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Great Lake Swimmers 

All Dekked Out: Canada's Great Lake Swimmers ascend, naturally.

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It’s hard to keep track of a Canadian band’s success in the states.

Bands accustomed to being radio staples and selling out Saddledomes up North don’t often know what will happen once they cross the border. It’s a crapshoot, but a necessary one for those who want to move past the pride of the Prime Minister and on to, oh, international acclaim and world domination.

And so it goes with Tony Dekker, the brain and voice behind Great Lake Swimmers.

Not that world domination has entered his mind. He’s far too humble for such aspirations—or at least to admit to them. Instead, he and his crew have opted for—and succeeded at—the tried-and-true, slow-and-steady approach. His group has enjoyed a gradual increase in audience turnout, mostly by hitting the road to play smaller, more intimate venues for the better part of five years.

“It’s seemed like a pretty natural build,” Dekker says, from his home in Toronto. “It’s just taken a few years to build our audience in an organic way.”

That’s not the only thing that’s blossomed since Great Lake Swimmers first formed. From the time Dekker initially recorded his intimate 2003 debut in an abandoned grain silo in Ontario (and the sounds of crickets and subway were definitely not added later, by the way) to traveling in a pack of five, he’s gone from sounding like a lonely, storytelling kind of singer to a, well, less lonely storytelling kind of singer.

“I wasn’t certain anyone outside of my own community would ever hear the songs I first recorded, but that’s how it started,” he explains. “The band followed that. It was a vehicle for my songwriting. It was a way to get my songs into the world.”

And, having laid the groundwork of choosing to record in silos and old churches, over studios—places that helped capture lend a natural reverb to their songs—Great Lake Swimmers now make a point of seeking places with some history in them. It’s become part of who they are.

Case in point: The title of their recent release, Lost Channels, refers to a passage of the St. Lawrence, where a reconnaissance boat from a British warship went missing in 1760.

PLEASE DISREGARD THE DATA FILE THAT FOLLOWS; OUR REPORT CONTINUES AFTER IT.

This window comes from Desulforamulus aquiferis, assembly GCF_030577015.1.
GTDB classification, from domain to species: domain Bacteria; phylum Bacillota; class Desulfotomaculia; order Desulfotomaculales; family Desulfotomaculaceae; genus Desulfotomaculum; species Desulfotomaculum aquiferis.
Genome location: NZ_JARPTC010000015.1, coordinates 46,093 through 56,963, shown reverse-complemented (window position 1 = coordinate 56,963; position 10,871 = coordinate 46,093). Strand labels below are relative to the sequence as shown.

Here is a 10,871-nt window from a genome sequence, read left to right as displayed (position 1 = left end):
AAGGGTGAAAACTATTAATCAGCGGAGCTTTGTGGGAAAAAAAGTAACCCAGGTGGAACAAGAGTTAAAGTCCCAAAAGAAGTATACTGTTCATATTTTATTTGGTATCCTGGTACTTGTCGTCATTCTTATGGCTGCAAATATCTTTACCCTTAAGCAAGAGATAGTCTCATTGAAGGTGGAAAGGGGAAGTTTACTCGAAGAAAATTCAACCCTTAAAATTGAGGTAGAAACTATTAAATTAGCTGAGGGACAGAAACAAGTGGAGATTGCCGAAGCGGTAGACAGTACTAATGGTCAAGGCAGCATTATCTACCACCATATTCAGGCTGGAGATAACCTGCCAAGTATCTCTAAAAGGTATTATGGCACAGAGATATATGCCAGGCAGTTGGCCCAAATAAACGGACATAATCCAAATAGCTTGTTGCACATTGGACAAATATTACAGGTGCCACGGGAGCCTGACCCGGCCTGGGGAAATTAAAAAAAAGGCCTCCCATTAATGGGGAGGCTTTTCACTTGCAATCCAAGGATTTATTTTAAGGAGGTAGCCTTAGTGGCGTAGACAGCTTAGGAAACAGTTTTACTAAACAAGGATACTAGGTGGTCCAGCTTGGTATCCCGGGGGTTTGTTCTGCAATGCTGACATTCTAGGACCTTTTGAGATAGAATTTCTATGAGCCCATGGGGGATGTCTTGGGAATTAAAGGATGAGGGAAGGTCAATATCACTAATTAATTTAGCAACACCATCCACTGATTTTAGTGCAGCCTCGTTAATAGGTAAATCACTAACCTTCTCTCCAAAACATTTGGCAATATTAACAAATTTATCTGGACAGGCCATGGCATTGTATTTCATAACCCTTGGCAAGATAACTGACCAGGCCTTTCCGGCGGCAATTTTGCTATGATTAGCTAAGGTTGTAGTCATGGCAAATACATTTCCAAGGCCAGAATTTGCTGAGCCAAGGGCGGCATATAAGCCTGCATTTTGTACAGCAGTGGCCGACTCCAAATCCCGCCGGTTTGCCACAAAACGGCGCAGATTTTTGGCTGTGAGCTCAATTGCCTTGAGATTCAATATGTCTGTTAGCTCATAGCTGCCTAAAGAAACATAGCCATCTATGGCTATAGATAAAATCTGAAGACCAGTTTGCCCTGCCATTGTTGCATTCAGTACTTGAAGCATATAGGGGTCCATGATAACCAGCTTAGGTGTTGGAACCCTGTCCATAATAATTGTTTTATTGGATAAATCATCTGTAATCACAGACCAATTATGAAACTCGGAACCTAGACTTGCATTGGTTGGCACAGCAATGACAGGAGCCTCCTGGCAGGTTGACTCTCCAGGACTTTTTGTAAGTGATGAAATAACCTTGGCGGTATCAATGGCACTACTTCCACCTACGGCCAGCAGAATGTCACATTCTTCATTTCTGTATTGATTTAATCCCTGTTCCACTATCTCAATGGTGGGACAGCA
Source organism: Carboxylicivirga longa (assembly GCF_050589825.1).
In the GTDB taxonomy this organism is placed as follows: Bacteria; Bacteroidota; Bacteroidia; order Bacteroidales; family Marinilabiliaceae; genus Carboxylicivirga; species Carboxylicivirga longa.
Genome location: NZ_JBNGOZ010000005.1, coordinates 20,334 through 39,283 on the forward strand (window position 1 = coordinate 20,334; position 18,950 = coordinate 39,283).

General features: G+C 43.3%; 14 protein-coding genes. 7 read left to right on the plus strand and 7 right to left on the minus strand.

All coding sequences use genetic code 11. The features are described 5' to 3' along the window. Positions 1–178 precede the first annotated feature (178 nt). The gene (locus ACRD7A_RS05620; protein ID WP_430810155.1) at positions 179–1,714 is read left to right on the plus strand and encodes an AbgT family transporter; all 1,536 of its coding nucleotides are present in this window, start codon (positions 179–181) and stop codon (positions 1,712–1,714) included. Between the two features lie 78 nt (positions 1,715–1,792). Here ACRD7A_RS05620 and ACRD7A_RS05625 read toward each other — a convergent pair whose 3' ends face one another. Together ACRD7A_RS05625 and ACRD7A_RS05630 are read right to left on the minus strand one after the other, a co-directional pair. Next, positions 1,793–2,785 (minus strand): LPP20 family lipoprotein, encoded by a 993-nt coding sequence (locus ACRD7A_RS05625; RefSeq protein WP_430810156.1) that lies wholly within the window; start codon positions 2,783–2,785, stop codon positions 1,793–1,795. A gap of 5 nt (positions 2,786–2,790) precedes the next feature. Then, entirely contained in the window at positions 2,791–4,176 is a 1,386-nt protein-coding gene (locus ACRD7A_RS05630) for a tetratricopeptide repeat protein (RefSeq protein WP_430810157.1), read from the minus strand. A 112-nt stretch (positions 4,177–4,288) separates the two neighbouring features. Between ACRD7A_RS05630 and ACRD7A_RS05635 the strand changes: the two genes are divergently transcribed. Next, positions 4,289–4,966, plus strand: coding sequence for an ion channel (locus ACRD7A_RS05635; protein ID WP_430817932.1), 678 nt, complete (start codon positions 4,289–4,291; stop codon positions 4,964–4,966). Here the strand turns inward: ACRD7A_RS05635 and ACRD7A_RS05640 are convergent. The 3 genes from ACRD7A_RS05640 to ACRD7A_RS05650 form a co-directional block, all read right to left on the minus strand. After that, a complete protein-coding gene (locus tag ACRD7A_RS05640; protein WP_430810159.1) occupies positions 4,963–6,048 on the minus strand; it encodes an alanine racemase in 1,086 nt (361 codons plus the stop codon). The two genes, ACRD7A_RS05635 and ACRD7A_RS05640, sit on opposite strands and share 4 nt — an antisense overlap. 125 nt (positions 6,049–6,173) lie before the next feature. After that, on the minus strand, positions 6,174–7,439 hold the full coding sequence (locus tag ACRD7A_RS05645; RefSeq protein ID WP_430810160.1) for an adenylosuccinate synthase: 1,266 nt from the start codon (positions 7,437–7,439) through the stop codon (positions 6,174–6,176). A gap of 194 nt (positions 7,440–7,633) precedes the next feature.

A good chunk of their latest LP was captured inside the walls of a castle on an island in that very river, on the United States side in New York but only yards from the Canadian border. Named Singer Castle, it was built by the very same family who made sewing machines with their last name on them. There’s even a 48-seconds-long track on the album reserved for the bells housed there.

“It’s become more than an acoustic experiment,” Dekker admits. “It’s become more about drawing a certain performance out of a person in a special place. There ends up being more of a reverence to it and an opportunity to draw out some of your magic into the performance. That process of being in these spaces has become pretty crucial.”

Having also recorded in an old wooden house (House of Miracles) that had its walls removed to help improve the sound, he continues: “It’s just an awe-inspiring process—and that’s not something that happens in a typical studio. I find them to be incredibly stifling. I’d rather perform in a place that has an electricity to it.”

Hopefully, Great Lake Swimmers find some of that yearned-for electricity at The State Room, which just got outfitted with a new sound system. The Canadian musicians have been here before—and a good-sized handful will remember a certain, sold-out, sweaty, Kilby Court performance—but it’s likely their second time around will blow that last gig out of the water.

What to expect: Besides the mingling of fancy accoutrements including flute, cello, violin, vibraphone and pedal steel, this is Dekker’s show. It’s his voice that holds this one together. It’s the reason you buy the album and the ticket. It’s why you’ve read this far into this article.

Listening to Dekker sing a song like “I Will Never See the Sun” or “Various Stages” is to feel like your heart live outside your body. You want the feeling to last a good long spell.

Find the Legion Sessions version of the band’s “Stealing Tomorrow” on YouTube and witness the kind of greatness that isn’t forced. It just is.

There’s a good reason why Dekker has been revered alongside other Canadian greats like Leonard Cohen and Gordon Lightfoot. He’ll make it seem like he doesn’t belong in the same league, but don’t believe him. Not for a second.

with Wooden Birds
The State Room
638 S. State
Tuesday, Oct. 20
8 p.m.

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